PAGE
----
Friday is a monumental day for one of Pittsburgh's longest running coed dance and music ensembles as Duquesne University's Tamburitzans officially split from the school to become their own nonprofit organization.
Executive Director and former “Tammie” Robert Vukic said the move will secure the group’s financial future and preserve the Tamburitzan legacy as both an educational and cultural institution.
It was an economic choice, Vukic said, adding, “We’re the first 80-year-old start-up.”
Born of the Eastern European folk tradition, the Tamburitzans came to Pittsburgh in 1937 from Austin, Texas under their first director, A. Lester Pierce. According to Vukic, Pierce chose to transfer the ensemble because he believed the city’s booming ethnic communities would be a welcoming space for the group's signature blur of costume and language.
Shortly after their arrival, the dancers joined Duquesne University, which provided full scholarships with housing and book allowances to student dancers. Throughout the 20th century, the touring group honed reputations both individually for unique cultural celebrations and for the university as an institution accessible for international students.
“The Tamburitzans have always been viewed as unofficial ambassadors of Eastern European culture," alumnus Nick Jovonovich said. "Whether it’s for public officials from those countries … or they’re representing American culture in Europe."
University officials were involved in the decision to separate, Vukic said. Duquesne will transfer ownership of all Tamburitzan property, including its costume collection and building to the organization, as well as subsidize the nonprofit’s operations for its initial two years.
Vukic said those costs became a financial burden for the school some time ago, prompting the creation of a now $4.5 million endowment initially funded by performance revenue, fundraising, former university matches and donations. The fund yields about $200,000 in interest annually, which the group distributes among 30 students.
At the current rate, active members who attend regular rehearsals and performances can earn around $7,000 in scholarship money per year, according to Vukic. Duquesne charged $30,070 for tuition alone in the 2014-15 school year.
“We went from an era when Duquesne University basically funded the entire (full) scholarship to today, when the endowment funds the scholarship,” Vukic said.
A folklore performer since childhood, Javonovich said the ethnic breakdown of the ensemble exposed him to unprecedented diversity and sped his personal growth, but that inclusiveness within the organization didn't always extend to leniency and understanding among members of Duquesne's administration.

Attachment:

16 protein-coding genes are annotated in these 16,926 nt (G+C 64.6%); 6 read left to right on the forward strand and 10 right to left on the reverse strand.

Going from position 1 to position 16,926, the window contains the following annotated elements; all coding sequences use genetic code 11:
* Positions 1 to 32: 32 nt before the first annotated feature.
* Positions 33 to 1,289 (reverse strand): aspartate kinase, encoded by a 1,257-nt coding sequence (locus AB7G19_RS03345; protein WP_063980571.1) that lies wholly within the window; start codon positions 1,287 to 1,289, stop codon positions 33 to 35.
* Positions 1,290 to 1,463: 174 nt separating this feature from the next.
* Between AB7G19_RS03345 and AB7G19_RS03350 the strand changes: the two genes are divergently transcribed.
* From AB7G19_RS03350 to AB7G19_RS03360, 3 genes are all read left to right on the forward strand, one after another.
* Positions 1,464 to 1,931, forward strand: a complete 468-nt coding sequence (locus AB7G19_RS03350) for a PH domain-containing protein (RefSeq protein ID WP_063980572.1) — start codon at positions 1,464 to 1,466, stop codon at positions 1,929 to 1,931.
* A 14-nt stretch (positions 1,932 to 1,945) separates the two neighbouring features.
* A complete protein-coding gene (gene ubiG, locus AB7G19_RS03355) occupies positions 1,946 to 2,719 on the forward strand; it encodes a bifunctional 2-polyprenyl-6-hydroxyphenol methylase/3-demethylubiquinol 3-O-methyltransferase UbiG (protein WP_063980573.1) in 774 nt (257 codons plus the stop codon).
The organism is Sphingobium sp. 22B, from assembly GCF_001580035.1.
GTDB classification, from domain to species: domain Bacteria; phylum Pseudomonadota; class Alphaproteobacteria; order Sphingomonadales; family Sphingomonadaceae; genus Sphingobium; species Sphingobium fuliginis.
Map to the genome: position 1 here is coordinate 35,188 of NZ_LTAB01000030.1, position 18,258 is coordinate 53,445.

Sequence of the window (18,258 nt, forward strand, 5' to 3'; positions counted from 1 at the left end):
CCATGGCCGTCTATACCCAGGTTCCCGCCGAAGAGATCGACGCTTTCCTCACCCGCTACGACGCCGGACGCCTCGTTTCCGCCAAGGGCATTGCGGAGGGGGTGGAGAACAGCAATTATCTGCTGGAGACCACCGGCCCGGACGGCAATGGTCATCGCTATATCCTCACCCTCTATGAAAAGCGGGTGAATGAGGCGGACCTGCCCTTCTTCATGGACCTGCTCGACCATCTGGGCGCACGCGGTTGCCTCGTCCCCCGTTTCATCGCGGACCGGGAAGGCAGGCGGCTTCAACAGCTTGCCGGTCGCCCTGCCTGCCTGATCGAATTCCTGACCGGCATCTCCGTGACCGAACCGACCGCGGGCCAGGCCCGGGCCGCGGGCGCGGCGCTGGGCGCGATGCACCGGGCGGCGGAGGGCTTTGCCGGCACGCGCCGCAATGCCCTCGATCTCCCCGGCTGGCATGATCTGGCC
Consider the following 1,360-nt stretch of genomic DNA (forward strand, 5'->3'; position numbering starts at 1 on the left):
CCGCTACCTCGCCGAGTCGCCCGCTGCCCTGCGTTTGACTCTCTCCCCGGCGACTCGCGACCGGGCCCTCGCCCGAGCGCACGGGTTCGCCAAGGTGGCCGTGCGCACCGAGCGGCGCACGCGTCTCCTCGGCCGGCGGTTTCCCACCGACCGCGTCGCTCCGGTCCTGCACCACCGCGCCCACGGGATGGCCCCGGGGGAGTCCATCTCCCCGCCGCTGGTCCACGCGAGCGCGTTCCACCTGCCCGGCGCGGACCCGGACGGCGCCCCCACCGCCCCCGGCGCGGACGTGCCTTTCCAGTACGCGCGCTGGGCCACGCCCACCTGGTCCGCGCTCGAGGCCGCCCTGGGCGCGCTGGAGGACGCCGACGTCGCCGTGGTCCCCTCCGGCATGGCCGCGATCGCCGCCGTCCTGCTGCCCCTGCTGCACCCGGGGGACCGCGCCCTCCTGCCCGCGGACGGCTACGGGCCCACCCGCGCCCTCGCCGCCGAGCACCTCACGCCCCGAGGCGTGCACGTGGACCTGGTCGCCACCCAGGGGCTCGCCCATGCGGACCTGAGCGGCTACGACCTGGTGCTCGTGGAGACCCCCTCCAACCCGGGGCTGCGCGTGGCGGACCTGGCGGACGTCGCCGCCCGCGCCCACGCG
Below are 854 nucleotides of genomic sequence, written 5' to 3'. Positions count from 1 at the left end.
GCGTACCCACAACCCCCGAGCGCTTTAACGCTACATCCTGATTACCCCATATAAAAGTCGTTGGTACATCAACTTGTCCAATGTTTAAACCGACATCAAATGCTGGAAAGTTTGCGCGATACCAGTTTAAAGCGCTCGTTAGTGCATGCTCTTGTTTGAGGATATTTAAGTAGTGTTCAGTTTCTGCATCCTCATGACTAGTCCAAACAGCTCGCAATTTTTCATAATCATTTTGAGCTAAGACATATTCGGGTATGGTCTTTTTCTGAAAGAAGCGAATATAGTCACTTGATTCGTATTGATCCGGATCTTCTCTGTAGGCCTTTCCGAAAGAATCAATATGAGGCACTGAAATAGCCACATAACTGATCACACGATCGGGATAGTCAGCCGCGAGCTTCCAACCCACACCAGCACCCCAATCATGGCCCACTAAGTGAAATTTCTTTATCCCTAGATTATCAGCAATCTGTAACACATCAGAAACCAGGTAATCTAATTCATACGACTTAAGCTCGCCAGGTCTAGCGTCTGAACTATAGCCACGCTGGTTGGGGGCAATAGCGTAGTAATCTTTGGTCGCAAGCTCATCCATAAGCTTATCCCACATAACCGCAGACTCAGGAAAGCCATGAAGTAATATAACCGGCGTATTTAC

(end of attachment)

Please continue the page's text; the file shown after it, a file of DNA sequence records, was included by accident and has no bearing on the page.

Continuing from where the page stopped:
When he was a student, performers' admission into the Tamburitzans prevented group members from accepting outside scholarships, though even then the Tammie awards didn’t always cover the full cost of tuition.
Jovonovich said he's hopeful the new nonprofit structure will help encourage student dancers to pursue their true academic passions without the limitations of insufficient financial aid.
“We were students before anything else, so the fact that we put our education as high as we did but also represented the university and the city and our own culture and heritage by doing this -- you would hope that it could be rewarded justly,” Jovonovich said.
Vukic said that group members are now encouraged to layer financial aid from outside organizations with that from the Tamburitzans. As a result, money won’t be the focal point of the group, he said.
“Because we don’t have full scholarships to give to students, what we do sell to them is the exact same experience…you will leave this place with something special,” he said. “I was able to hone skills related to public speaking, poise, teamwork and time management. These things are essential to be successful in today’s world.”
Starting this season, the group opened to full-time students from any Pittsburgh-based college or university. A dozen freshmen will join later this month to rehearse a brand new show, Vukic said.
“The experience of being on stage with other students…who have this common bond of wanting to perform and wanting to perform their traditions in a way that other people have the chance not only to respect it but enjoy it," he said.
Former students draw on those experience the rest of their lives, Vukic said. Ideally, someday the full scholarships could return.
“That we would be self-sustaining from an operational standpoint, and that we would have accumulated enough donations for our scholarship effort that we would be able to fund substantial if not full scholarships for all of our ensemble participants, that’s the dream, that’s the goal,” he said.